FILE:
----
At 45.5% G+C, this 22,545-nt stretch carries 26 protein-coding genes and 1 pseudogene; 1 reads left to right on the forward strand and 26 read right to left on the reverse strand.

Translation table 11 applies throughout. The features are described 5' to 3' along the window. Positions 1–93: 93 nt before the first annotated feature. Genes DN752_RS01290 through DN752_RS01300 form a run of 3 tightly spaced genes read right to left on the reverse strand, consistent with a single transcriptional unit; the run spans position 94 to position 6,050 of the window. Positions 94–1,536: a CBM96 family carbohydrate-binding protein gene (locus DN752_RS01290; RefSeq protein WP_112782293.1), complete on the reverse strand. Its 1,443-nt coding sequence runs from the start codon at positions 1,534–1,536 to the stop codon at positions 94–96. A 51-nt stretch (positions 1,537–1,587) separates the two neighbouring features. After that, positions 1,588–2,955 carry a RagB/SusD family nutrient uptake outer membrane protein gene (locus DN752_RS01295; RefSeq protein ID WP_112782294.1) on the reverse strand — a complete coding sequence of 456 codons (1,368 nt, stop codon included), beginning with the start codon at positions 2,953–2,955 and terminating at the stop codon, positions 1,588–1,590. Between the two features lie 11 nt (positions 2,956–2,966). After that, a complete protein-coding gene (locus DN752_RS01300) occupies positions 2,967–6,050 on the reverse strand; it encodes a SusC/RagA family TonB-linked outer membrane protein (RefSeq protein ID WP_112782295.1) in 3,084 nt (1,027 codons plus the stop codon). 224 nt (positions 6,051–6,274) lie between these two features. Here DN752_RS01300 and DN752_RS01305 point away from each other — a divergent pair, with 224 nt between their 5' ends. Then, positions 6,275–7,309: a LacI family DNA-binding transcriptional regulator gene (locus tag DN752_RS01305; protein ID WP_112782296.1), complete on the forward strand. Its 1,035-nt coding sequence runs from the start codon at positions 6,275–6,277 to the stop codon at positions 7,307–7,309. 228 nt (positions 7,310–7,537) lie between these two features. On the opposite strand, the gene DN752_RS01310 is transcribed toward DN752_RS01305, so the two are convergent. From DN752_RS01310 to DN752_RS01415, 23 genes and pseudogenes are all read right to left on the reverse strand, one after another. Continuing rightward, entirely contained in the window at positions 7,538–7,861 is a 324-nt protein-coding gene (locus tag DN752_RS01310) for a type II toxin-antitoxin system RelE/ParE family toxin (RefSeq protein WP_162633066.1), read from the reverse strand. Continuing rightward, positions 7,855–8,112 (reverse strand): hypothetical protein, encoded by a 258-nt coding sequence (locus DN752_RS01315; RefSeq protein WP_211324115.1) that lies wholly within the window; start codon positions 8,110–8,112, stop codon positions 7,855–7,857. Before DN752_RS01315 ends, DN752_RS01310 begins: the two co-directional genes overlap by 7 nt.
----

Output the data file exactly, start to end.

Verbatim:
At 45.5% G+C, this 22,545-nt stretch carries 26 protein-coding genes and 1 pseudogene; 1 reads left to right on the forward strand and 26 read right to left on the reverse strand.

Translation table 11 applies throughout. The features are described 5' to 3' along the window. Positions 1–93: 93 nt before the first annotated feature. Genes DN752_RS01290 through DN752_RS01300 form a run of 3 tightly spaced genes read right to left on the reverse strand, consistent with a single transcriptional unit; the run spans position 94 to position 6,050 of the window. Positions 94–1,536: a CBM96 family carbohydrate-binding protein gene (locus DN752_RS01290; RefSeq protein WP_112782293.1), complete on the reverse strand. Its 1,443-nt coding sequence runs from the start codon at positions 1,534–1,536 to the stop codon at positions 94–96. A 51-nt stretch (positions 1,537–1,587) separates the two neighbouring features. After that, positions 1,588–2,955 carry a RagB/SusD family nutrient uptake outer membrane protein gene (locus DN752_RS01295; RefSeq protein ID WP_112782294.1) on the reverse strand — a complete coding sequence of 456 codons (1,368 nt, stop codon included), beginning with the start codon at positions 2,953–2,955 and terminating at the stop codon, positions 1,588–1,590. Between the two features lie 11 nt (positions 2,956–2,966). After that, a complete protein-coding gene (locus DN752_RS01300) occupies positions 2,967–6,050 on the reverse strand; it encodes a SusC/RagA family TonB-linked outer membrane protein (RefSeq protein ID WP_112782295.1) in 3,084 nt (1,027 codons plus the stop codon). 224 nt (positions 6,051–6,274) lie between these two features. Here DN752_RS01300 and DN752_RS01305 point away from each other — a divergent pair, with 224 nt between their 5' ends. Then, positions 6,275–7,309: a LacI family DNA-binding transcriptional regulator gene (locus tag DN752_RS01305; protein ID WP_112782296.1), complete on the forward strand. Its 1,035-nt coding sequence runs from the start codon at positions 6,275–6,277 to the stop codon at positions 7,307–7,309. 228 nt (positions 7,310–7,537) lie between these two features. On the opposite strand, the gene DN752_RS01310 is transcribed toward DN752_RS01305, so the two are convergent. From DN752_RS01310 to DN752_RS01415, 23 genes and pseudogenes are all read right to left on the reverse strand, one after another. Continuing rightward, entirely contained in the window at positions 7,538–7,861 is a 324-nt protein-coding gene (locus tag DN752_RS01310) for a type II toxin-antitoxin system RelE/ParE family toxin (RefSeq protein WP_162633066.1), read from the reverse strand. Continuing rightward, positions 7,855–8,112 (reverse strand): hypothetical protein, encoded by a 258-nt coding sequence (locus DN752_RS01315; RefSeq protein WP_211324115.1) that lies wholly within the window; start codon positions 8,110–8,112, stop codon positions 7,855–7,857. Before DN752_RS01315 ends, DN752_RS01310 begins: the two co-directional genes overlap by 7 nt.